(This article has been translated from French.)

We are experiencing an unprecedented situation. The crisis caused by COVID-19 has not just health, social and economic implications but also media implications, as its coverage completely overshadows all other events happening on the planet at the moment. It is a media eclipse unlike anything we have ever seen before.

What is a media eclipse? A media eclipse is the concentration of news around a single event or theme of such magnitude that there is little or no room left to discuss other issues. As soon as more than 20 percent of the media space is occupied by a theme, it is usually referred to as a media eclipse. The event can be the death of a public figure, a natural or man-made disaster, an unexpected political upheaval or a media frenzy linked to a social issue. This event then leaves no room for other news.

The coronavirus is far more than 20 percent of the media space; it alone occupies all the current space. Recent important issues such as the claims of Indigenous people, who a few weeks ago were blocking the railways to assert their rights, or the environmental crisis, have all but disappeared from coverage. It is the same at the international level, where the refugee crisis or the war in Syria are no longer in the headlines because of the media eclipse.

The last major media eclipse we experienced in Quebec was that of the Values Charter. At that time, the famous Charter overshadowed all other news for at least a month. Globally, September 11, 2001 was the historic media eclipse of this century to date, when the eyes of the entire world were on the United States and live coverage marked the media landscape.

Upon the death of a public figure, the media eclipse usually ends with the final tributes paid to him or her. In the case of major disasters or social upheavals, it is rather the resolution of the situation that coincides with the end of the eclipse. However, as the COVID-19 crisis shows, such a resolution will not be quick. As with the 9/11 attacks, the coronavirus is expected to make headlines for several weeks or even months yet. Other crises also fall into oblivion when there is no quick resolution and also because the news is no longer news as the situation drags on or is no longer as interesting to cover for the media. Think of the refugee crisis or the aftermath of tsunamis. Once the impressive dimension of the events is covered, it becomes more difficult to make headline news. In short, the time factor and also novelty factor as well as spectacular nature of the news are key elements in media eclipses.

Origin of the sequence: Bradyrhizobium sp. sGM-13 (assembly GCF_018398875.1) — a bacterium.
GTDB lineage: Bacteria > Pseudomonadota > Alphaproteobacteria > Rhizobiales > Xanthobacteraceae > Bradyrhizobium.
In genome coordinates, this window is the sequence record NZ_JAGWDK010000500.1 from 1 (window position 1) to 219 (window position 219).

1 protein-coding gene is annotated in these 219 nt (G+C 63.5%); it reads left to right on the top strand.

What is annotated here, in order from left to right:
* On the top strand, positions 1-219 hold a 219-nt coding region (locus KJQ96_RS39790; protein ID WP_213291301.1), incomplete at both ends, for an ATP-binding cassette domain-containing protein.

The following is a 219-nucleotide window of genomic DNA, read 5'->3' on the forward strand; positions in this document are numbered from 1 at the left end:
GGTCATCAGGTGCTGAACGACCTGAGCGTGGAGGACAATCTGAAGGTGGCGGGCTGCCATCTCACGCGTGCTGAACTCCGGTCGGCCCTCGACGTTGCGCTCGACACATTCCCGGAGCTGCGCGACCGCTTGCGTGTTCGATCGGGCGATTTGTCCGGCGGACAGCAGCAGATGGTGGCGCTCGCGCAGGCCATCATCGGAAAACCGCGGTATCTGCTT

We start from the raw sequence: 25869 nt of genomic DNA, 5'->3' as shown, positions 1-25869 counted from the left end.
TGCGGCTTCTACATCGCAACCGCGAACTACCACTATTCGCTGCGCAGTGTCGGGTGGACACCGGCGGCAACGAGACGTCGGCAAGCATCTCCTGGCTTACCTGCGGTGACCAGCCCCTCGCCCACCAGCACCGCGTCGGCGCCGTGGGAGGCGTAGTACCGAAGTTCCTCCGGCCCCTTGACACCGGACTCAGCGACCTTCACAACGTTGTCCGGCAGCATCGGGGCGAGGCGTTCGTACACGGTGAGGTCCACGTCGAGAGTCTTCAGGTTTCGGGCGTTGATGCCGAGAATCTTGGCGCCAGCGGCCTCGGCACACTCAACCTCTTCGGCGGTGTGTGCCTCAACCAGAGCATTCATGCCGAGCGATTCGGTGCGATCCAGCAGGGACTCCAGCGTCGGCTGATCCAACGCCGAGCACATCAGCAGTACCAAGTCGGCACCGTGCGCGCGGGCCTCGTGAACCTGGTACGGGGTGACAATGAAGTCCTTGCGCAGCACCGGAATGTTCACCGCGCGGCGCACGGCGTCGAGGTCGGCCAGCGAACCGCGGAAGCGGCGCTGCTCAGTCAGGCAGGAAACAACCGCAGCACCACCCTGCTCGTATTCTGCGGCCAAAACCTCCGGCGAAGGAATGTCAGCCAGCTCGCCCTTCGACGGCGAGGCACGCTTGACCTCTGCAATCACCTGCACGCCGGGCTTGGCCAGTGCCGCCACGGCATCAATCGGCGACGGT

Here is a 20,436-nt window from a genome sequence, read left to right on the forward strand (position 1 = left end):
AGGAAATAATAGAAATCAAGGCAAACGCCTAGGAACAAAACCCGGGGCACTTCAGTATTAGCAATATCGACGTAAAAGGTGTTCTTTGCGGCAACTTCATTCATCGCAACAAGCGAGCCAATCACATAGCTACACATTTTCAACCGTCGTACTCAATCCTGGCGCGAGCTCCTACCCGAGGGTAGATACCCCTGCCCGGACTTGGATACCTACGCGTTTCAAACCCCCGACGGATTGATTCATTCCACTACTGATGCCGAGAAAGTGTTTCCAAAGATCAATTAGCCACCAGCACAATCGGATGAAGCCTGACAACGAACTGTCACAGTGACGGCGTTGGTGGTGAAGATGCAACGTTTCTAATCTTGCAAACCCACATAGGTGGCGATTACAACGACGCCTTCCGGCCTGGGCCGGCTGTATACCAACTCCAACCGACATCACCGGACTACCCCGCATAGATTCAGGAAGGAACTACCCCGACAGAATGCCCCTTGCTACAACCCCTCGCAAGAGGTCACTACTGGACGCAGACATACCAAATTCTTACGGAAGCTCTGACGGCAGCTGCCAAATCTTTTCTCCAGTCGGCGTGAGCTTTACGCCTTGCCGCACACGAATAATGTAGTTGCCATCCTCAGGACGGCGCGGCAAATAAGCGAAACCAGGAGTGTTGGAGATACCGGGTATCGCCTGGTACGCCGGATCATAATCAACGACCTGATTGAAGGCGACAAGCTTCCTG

The effects of a media eclipse are diverse. Among the most important is the concentration of all media resources on the issue in question. In the current context of traditional media’s lack of financial resources and the weakening of their business model, which is accentuated by the crisis (particularly by a further decline in advertising), it is difficult for the media to cover anything other than COVID-19 or to try to find innovative angles to analyze it. Moreover, an important part of the work of journalists is to cover political news, which also revolves around COVID-19 at the moment. This has a cascade effect – as politicians speak almost exclusively on this issue, the media devote a lot of reporting time to it, exposing the public to a large volume of information about the coronavirus. All of it adds to the media eclipse.

It is also difficult for the media to talk about anything else right now because this crisis is unprecedented and has a phenomenal place in everyone’s life, as it affects all social and economic sectors and affects all people. The population is seeking information by all means. The media are seeing their role as watchdogs of democracy and chief informers amplified and taking on critical importance, especially in the age of fake news and disinformation.

As for the role of social media in this media eclipse, we are living in an era of media hybridization where traditional media and digital media intertwine and adapt to each other in an increasingly fluid environment. Thus, the media eclipse is experienced in all types of media, as news is picked up by citizens, governments, businesses and other organizations on multiple platforms, including Facebook, Twitter and Instagram. In Quebec, the keywords from the daily press conferences of Premier François Legault and his team quickly become clickable words and then circulate on social media.